The following account of Bentley's work at Christ Church mentions by name the windows depicting Hannah, Joshua, Naomi and Joseph, also a window depicting Easter, Ascension Day, and Whitsuntide. Along with these five windows, Robert Eberhard's Stained Glass Windows website ascribes some further windows to Bentley (probably in collaboration with Nathaniel Westlake). These include two early windows featuring King David and Ruth. However, the latest amendment of the listing text at Historic England only ascribes only two gallery windows to Bentley and Westlake. The confusion must be due to the extensive war damage the church suffered bomb damage on 10 September 1940: nearly all the stained glass windows were broken at that time. — Jacqueline Banerjee
All the windows mentioned above are shown here. Click on them for larger pictures. [You may use these images without prior permission for any scholarly or educational purpose as long as you (1) credit the photographer and (2) link your document to this URL in a web document or cite it in a print one. Click on the images to enlarge them.]
n Christ Church, Streatham, a Lombardesque structure by Wilde dating from 1844, we find what is, we believe, Bentley's earliest essay, in collaboration with Mr. Nat Westlake, in the art of stained glass design, unless, perhaps, a window in Cranford Church preceded it. The technique, in accordance with the period and style of the church, is mosaic-like in treatment and sparing in the employment of white glass, producing a rich jewel- like effect. It is interesting to compare here the glass of 1863 with a window of the same series put in by Bentley over twenty years later (1885). The stained glass in question fills all the twenty-eight windows at the gallery level, namely thirteen in each side wall, and two east windows, north and south of the apse. Of the four erected on the south side in 1863 by Mr. John Montefiore [a wealthy patron of the church, living in the same road], the subjects are characters connected with the Presentation in the Temple, viz. Joseph, Mary, Simeon holding the Infant Christ, and Anna.
Left to right: (a) Ruth, 1864. South Clerestory 9. (b) The Resurrection, Ascension and Pentecost. 1864. North Clerestory East. (c) David. 1868. North Clerestory 6. (d) Joshua. North Clerestory 1.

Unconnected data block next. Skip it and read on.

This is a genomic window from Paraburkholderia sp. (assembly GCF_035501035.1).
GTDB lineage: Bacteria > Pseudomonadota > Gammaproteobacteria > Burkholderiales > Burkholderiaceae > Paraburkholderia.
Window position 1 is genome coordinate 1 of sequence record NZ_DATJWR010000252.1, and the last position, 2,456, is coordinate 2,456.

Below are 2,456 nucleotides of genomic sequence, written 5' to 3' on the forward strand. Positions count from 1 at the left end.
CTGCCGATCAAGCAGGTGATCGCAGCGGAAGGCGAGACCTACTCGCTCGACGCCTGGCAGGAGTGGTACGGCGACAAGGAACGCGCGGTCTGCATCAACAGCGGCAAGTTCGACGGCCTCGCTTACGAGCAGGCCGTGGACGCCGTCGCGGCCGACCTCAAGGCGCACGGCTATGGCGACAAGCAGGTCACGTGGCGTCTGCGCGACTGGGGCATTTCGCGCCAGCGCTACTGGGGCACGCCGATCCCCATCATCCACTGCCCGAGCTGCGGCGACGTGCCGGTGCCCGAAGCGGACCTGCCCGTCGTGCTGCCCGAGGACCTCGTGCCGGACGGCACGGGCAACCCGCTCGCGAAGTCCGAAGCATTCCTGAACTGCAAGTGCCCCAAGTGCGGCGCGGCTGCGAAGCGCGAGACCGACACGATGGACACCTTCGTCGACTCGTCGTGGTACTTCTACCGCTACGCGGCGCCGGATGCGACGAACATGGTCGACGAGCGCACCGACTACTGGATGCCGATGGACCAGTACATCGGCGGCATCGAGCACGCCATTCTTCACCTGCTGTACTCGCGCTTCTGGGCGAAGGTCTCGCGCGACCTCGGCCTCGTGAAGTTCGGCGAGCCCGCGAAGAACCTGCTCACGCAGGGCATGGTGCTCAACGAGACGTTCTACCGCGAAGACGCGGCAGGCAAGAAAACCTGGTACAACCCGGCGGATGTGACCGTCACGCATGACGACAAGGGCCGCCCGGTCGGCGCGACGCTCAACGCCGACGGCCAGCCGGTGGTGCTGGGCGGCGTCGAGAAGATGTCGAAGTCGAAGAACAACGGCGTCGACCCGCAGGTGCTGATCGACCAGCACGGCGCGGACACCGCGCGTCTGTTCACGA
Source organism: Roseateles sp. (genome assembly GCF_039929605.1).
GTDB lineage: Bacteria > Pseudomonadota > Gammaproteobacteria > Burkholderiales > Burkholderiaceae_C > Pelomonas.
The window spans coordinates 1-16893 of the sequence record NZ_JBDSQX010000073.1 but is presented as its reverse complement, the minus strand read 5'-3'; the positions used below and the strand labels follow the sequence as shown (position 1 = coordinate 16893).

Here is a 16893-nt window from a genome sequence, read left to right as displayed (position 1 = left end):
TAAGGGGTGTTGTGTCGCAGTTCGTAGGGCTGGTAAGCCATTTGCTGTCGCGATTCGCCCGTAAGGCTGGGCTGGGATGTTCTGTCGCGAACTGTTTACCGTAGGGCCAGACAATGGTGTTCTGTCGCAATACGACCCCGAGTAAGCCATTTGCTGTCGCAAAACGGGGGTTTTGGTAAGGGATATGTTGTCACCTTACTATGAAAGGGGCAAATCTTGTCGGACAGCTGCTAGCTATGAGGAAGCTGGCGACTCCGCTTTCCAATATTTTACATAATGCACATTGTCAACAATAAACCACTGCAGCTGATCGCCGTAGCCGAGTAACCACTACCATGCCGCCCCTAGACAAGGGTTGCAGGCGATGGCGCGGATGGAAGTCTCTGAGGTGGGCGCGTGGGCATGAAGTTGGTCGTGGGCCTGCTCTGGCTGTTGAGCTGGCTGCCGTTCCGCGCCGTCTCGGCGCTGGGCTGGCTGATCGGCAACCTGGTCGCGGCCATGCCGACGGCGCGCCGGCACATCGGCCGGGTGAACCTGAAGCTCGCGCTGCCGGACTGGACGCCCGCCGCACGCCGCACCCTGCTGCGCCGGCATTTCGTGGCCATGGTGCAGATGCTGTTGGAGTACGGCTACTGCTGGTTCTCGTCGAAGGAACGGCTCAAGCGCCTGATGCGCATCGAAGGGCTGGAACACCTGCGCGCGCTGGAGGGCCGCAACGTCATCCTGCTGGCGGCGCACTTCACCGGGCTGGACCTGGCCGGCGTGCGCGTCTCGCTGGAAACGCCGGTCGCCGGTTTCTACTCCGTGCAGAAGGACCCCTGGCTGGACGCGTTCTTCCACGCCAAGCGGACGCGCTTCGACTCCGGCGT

Subsequently, on the offer of further windows, the rector was advised to draw up for future adherence a definite scheme of subjects. The south gallery lights therefore were set apart for fourteen single figures and characters from the New Testament, with appropriate texts; to the Old Testament the north gallery was similarly allotted, while the two eastern windows were to be [527/28] treated with small subjects from the Life of Christ, illustrative of the several seasons of the Church, arranged in the geometric panel fashion of the thirteenth-century glass painters; Christmas, Epiphany, and Good Friday being represented in the north window, Easter, Ascension Day, and Whitsuntide in the south.
Left to right: (a) Naomi. 1876. North Clerestory 6. (b) Joseph. 1882. North Cleretory 9.(c) Hannah. 1884. South Clerestory 3.
It will be observed that there is divergence of treatment in the glass on either side; on the north, the backgrounds are white or yellow to compensate for deficiency of sunlight, while the details of canopies, borders, and bases are treated in a variety of conventionally foliated designs. The New Testament characters on the south side are contrasted with ruby and greyish-blue back- grounds, the varied canopies, columns, and bases representing architectural features of Byzantine or Lombardo-Gothic style. The Joshua window, seventh on the north side, was painted in 1873 ; the Naomi window in 1876 ; the Joseph window, 1882 ; the Hannah window, 1884 (Westlake had no part in these two last, for which [John] Stacey probably prepared the cartoons).
"Christ Church." Historic England. Web. 24 August 2020.
"Christ Church, Streatham Hill: Christchurch Road, Lambeth." AIM25 (Archives in London and the M25 area). Web. 24 August 2020.
de l'Hôpital, Winefride. Westminster Cathedral and Its Architect: Volume II, The Making of the Architect. 2 vols. New York: Dodd, Mead & Co., 1919. Internet Archive. Contributed by University of California Libraries. Web. 24 August 2020.
Eberhard, Robert, "Stained Glass Windows at Christ Church, Streatham, Inner London." Church Stained Glass Windows. Web. 24 August 2020.
Created 24 August 2020